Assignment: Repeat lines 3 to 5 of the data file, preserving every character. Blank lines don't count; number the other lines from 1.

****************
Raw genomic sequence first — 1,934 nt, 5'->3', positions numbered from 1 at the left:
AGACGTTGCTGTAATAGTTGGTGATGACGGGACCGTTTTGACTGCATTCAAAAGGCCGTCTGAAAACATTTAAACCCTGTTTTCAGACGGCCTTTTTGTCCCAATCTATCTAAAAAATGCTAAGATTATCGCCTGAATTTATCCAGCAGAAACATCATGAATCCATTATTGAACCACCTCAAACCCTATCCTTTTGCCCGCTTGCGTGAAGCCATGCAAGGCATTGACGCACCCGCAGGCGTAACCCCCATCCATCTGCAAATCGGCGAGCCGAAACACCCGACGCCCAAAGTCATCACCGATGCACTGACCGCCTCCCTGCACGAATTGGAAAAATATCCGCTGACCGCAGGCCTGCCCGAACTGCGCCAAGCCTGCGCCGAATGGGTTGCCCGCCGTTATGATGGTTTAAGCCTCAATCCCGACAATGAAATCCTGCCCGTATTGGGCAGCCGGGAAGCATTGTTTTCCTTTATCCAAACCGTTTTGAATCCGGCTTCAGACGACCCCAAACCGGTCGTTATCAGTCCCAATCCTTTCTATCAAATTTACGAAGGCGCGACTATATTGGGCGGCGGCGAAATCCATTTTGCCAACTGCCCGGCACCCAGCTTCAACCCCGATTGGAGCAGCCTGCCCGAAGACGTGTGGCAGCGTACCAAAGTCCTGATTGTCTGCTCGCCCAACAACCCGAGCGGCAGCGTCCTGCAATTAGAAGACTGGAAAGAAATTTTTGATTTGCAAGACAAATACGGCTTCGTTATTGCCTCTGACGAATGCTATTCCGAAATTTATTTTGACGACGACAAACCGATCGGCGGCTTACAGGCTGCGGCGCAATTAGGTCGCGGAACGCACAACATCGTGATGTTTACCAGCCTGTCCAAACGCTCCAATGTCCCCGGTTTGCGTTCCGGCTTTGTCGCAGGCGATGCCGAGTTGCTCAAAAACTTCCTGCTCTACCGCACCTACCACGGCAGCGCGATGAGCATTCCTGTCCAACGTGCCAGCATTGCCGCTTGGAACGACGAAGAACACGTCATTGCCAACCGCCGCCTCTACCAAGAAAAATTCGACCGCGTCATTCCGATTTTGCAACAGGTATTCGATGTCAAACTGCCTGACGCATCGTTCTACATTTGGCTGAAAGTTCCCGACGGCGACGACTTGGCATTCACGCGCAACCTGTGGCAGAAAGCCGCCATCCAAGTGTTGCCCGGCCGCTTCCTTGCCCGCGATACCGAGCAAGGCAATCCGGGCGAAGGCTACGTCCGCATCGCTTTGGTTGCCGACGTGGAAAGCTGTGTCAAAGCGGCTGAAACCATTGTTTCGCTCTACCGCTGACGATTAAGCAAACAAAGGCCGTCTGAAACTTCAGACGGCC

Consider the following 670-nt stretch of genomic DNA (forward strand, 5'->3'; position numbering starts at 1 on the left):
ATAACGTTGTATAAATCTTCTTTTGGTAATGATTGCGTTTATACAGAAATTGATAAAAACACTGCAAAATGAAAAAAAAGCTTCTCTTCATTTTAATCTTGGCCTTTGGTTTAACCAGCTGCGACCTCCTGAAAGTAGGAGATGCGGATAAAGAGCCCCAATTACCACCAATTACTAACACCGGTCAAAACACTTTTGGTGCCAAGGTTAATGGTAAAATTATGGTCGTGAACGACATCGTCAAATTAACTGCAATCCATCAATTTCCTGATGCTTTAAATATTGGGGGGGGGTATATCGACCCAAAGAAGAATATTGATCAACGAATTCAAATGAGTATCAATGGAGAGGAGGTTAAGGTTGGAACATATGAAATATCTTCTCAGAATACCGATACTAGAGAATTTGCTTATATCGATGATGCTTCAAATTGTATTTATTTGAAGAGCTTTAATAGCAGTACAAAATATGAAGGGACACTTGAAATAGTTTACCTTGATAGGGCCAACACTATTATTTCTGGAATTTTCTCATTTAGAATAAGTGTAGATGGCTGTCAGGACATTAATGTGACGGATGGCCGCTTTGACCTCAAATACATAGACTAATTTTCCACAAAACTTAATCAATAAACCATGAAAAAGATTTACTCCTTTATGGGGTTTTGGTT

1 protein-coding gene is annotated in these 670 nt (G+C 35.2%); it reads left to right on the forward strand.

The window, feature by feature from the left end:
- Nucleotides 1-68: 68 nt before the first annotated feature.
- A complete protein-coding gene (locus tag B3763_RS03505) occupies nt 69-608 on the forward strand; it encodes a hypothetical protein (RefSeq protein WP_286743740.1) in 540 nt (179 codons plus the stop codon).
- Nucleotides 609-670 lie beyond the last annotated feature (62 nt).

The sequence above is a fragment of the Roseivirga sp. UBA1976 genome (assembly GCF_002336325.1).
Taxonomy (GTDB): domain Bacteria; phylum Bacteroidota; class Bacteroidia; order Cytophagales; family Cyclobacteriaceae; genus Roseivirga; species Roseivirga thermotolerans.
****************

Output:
Consider the following 670-nt stretch of genomic DNA (forward strand, 5'->3'; position numbering starts at 1 on the left):
ATAACGTTGTATAAATCTTCTTTTGGTAATGATTGCGTTTATACAGAAATTGATAAAAACACTGCAAAATGAAAAAAAAGCTTCTCTTCATTTTAATCTTGGCCTTTGGTTTAACCAGCTGCGACCTCCTGAAAGTAGGAGATGCGGATAAAGAGCCCCAATTACCACCAATTACTAACACCGGTCAAAACACTTTTGGTGCCAAGGTTAATGGTAAAATTATGGTCGTGAACGACATCGTCAAATTAACTGCAATCCATCAATTTCCTGATGCTTTAAATATTGGGGGGGGGTATATCGACCCAAAGAAGAATATTGATCAACGAATTCAAATGAGTATCAATGGAGAGGAGGTTAAGGTTGGAACATATGAAATATCTTCTCAGAATACCGATACTAGAGAATTTGCTTATATCGATGATGCTTCAAATTGTATTTATTTGAAGAGCTTTAATAGCAGTACAAAATATGAAGGGACACTTGAAATAGTTTACCTTGATAGGGCCAACACTATTATTTCTGGAATTTTCTCATTTAGAATAAGTGTAGATGGCTGTCAGGACATTAATGTGACGGATGGCCGCTTTGACCTCAAATACATAGACTAATTTTCCACAAAACTTAATCAATAAACCATGAAAAAGATTTACTCCTTTATGGGGTTTTGGTT

1 protein-coding gene is annotated in these 670 nt (G+C 35.2%); it reads left to right on the forward strand.